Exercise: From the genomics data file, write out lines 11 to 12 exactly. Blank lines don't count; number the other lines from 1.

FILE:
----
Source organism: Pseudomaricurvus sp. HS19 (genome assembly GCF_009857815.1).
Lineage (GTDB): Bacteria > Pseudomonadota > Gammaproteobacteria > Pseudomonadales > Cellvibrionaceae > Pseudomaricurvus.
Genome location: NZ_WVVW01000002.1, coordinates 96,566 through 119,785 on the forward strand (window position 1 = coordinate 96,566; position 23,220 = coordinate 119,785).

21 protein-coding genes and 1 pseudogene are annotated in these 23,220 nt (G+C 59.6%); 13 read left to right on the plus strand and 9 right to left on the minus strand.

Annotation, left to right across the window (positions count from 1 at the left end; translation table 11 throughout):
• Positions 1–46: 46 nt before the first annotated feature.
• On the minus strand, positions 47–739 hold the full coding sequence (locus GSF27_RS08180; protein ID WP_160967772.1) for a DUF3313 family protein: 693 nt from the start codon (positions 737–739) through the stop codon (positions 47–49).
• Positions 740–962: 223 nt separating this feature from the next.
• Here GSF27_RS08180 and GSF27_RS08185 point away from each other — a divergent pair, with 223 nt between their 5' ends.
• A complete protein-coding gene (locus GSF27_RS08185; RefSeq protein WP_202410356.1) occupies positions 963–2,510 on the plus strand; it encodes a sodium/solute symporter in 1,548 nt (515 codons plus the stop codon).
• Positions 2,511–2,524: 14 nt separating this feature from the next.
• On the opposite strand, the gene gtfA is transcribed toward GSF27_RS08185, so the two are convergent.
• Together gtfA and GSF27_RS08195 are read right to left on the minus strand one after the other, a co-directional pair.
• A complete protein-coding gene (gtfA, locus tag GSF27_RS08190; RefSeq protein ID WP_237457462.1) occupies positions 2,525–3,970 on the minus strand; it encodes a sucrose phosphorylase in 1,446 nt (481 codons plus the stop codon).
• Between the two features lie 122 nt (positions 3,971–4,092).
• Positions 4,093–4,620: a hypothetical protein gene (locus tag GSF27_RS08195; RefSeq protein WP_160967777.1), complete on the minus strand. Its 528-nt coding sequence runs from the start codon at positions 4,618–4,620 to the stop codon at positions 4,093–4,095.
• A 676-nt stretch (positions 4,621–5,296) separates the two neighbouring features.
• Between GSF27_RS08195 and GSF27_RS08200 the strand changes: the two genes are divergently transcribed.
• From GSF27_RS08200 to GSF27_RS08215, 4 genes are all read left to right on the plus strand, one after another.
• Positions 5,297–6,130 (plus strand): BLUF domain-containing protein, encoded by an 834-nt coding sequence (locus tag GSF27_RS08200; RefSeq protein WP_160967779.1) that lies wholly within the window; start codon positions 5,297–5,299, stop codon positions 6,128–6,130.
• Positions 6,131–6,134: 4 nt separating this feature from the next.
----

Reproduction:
• Positions 2,511–2,524: 14 nt separating this feature from the next.
• On the opposite strand, the gene gtfA is transcribed toward GSF27_RS08185, so the two are convergent.